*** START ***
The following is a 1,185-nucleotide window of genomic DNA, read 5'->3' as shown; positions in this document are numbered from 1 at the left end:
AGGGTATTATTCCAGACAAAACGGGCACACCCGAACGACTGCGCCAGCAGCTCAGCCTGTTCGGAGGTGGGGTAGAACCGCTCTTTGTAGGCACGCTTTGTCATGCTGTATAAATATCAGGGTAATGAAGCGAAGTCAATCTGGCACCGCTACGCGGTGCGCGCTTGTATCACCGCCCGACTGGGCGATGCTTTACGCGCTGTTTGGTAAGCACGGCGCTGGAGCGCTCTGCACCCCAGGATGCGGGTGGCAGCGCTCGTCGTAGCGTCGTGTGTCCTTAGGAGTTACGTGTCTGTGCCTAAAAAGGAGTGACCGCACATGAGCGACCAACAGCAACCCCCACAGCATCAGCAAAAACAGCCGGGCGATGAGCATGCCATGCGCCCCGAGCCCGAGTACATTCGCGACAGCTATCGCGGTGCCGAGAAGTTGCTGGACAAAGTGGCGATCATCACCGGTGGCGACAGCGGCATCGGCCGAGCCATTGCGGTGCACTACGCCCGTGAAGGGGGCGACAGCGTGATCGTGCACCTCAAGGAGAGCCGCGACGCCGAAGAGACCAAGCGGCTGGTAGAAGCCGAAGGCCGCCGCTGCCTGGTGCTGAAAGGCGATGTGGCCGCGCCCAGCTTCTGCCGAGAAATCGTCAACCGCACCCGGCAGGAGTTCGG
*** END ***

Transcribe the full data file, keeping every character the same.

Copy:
The following is a 1,185-nucleotide window of genomic DNA, read 5'->3' as shown; positions in this document are numbered from 1 at the left end:
AGGGTATTATTCCAGACAAAACGGGCACACCCGAACGACTGCGCCAGCAGCTCAGCCTGTTCGGAGGTGGGGTAGAACCGCTCTTTGTAGGCACGCTTTGTCATGCTGTATAAATATCAGGGTAATGAAGCGAAGTCAATCTGGCACCGCTACGCGGTGCGCGCTTGTATCACCGCCCGACTGGGCGATGCTTTACGCGCTGTTTGGTAAGCACGGCGCTGGAGCGCTCTGCACCCCAGGATGCGGGTGGCAGCGCTCGTCGTAGCGTCGTGTGTCCTTAGGAGTTACGTGTCTGTGCCTAAAAAGGAGTGACCGCACATGAGCGACCAACAGCAACCCCCACAGCATCAGCAAAAACAGCCGGGCGATGAGCATGCCATGCGCCCCGAGCCCGAGTACATTCGCGACAGCTATCGCGGTGCCGAGAAGTTGCTGGACAAAGTGGCGATCATCACCGGTGGCGACAGCGGCATCGGCCGAGCCATTGCGGTGCACTACGCCCGTGAAGGGGGCGACAGCGTGATCGTGCACCTCAAGGAGAGCCGCGACGCCGAAGAGACCAAGCGGCTGGTAGAAGCCGAAGGCCGCCGCTGCCTGGTGCTGAAAGGCGATGTGGCCGCGCCCAGCTTCTGCCGAGAAATCGTCAACCGCACCCGGCAGGAGTTCGG